d) People are made, they are not born: a Gawan person is literally made through feeding that person yams, and in turn that person has to pay back their own creation through other gifts. People are distinguishable from one another not through some inherent individuality but through the particular set of obligations and relationships they have. If they were tech people they would say I am my network, and my network is not your network. You only get to do anything in Gawa through other people: you can’t just get up and make yourself a sandwich. Similarly, we often think of personal brands and personal identity as something we individually construct: that we lovingly curate our online presence, that we have the ability to project our own coolness, and that the whole sea of blogs, Facebook postings and tweets is a giant exercise in individuation. Maybe it is. But what the Gawans understand better than most is that what we think is individual comes from somewhere outside ourselves. A brand is only meaningful if it speaks to other people. Your brand can’t really be that personal if its going to circulate as a brand. We Westerners can admit we have influences, but on the whole we prefer to think that we do things ourselves. But if we were all as independent as we like to think nobody would be able to have a conversation with anybody. We’d all be mutually unintelligible. Who, then, really makes a personal brand, is up for debate.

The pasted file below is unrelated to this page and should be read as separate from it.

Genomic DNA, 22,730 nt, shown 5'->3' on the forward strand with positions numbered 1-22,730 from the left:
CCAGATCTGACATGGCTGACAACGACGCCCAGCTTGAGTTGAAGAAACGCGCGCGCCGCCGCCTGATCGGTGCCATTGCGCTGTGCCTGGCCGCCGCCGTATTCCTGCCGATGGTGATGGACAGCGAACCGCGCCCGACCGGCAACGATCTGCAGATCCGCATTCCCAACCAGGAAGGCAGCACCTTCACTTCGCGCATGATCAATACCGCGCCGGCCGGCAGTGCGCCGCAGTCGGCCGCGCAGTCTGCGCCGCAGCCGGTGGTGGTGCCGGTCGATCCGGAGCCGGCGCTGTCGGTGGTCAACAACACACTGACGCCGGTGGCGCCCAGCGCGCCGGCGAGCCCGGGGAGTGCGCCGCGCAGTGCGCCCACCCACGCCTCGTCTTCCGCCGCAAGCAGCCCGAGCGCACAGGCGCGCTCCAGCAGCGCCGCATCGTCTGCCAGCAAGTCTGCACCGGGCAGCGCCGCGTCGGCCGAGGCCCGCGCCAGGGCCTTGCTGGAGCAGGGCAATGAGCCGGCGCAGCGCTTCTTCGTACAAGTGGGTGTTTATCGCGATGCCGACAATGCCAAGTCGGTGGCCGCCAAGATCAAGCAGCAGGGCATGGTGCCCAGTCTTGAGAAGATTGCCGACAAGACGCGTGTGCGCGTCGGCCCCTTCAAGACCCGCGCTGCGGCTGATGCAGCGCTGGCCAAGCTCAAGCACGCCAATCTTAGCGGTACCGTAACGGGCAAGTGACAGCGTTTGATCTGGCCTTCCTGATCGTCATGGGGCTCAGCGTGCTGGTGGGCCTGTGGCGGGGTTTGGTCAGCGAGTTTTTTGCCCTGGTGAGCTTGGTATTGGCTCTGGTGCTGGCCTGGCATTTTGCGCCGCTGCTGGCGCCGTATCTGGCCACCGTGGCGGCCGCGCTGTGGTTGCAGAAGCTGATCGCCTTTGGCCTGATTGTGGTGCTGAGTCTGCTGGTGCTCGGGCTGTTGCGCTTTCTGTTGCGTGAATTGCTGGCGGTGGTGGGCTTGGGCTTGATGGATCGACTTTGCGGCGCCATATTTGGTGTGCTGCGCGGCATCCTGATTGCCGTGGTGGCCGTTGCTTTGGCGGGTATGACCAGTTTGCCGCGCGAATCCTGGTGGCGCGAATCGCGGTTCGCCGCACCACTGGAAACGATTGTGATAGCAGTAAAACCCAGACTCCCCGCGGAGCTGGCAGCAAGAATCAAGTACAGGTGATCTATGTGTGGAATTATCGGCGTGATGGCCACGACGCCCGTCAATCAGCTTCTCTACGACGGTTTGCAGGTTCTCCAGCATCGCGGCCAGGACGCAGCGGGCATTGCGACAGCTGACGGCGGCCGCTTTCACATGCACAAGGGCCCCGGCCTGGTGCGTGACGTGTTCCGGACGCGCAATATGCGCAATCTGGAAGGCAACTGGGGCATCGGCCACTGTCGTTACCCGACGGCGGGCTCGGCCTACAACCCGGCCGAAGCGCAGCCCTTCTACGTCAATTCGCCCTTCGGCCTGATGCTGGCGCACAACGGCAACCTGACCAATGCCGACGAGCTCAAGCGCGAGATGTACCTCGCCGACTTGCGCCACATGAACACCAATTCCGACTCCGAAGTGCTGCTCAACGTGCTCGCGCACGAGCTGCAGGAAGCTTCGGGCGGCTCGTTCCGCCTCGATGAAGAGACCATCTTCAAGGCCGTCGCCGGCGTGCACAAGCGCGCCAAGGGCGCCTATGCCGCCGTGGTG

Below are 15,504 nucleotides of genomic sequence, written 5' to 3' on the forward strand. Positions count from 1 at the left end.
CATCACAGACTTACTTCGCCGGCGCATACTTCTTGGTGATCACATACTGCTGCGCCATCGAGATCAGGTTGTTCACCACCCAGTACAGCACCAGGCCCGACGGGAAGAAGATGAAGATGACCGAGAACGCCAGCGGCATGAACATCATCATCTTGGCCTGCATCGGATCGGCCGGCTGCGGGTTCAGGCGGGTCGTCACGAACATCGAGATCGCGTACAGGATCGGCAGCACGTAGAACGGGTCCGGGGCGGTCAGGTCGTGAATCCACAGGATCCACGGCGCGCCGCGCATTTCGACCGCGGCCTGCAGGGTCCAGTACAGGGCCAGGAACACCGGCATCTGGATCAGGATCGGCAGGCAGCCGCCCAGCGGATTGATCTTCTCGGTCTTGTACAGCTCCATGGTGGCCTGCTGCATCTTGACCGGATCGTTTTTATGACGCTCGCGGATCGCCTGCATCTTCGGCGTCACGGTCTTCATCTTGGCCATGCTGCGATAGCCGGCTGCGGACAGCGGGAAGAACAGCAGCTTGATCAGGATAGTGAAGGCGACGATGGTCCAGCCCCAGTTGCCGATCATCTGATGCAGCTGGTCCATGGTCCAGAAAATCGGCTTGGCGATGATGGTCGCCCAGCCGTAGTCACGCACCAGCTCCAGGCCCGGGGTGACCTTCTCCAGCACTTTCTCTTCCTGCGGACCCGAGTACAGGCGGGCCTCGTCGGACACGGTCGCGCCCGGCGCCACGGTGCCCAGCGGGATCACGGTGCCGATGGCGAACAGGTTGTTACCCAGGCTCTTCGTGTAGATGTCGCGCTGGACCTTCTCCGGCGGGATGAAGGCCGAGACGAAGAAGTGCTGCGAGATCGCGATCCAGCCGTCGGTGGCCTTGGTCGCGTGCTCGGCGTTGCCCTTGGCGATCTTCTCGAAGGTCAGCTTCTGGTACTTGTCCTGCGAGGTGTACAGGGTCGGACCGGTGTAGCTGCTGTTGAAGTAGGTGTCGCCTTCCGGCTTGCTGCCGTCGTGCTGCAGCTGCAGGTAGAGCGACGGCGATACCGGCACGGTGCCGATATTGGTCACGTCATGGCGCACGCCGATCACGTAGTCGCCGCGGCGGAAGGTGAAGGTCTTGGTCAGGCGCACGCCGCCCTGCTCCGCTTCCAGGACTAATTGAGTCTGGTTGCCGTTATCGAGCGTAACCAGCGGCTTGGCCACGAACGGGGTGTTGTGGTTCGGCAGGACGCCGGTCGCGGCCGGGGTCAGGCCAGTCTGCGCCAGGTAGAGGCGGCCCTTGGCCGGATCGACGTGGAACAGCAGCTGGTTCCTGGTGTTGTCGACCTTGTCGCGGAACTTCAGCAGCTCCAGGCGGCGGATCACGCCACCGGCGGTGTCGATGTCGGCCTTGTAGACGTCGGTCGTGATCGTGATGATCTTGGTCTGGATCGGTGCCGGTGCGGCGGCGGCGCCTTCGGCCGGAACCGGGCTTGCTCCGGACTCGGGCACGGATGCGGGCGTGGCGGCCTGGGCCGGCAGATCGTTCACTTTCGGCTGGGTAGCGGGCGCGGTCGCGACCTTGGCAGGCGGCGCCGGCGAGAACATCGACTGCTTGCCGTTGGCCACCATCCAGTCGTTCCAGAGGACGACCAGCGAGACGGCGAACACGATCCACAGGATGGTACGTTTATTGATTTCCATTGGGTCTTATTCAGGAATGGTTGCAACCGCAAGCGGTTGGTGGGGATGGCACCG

So if you fed me some yams recently…. Drop me a line 

Invention of Culture & the Invention of Stuff

•April 28, 2010 • Leave a Comment

Amy Hoy raises an interesting point about “innovation.” A lot of innovation is to do with not just what is new, but what it is we recognize. What the iPad is doing is not just impeccable user experience, or clever hype and branding, but creating a home of sorts—a place and a context in which we might place the latest gadget. As Amy Hoy puts it, “There’s a cozy, pre-existing slot in people’s brains that the iPad fills quite nicely…“Oh,” they say. “It’s a big iPhone.”

This got me thinking about the idea that it is not the case that products get adopted when their “time has come.” Or rather, making a product’s time come isn’t just a matter of timing or clever marketing but a longer term matter of shaping culture: creating a structure of feeling that endures over time rather than a structure of features that culminates in a one-off experience.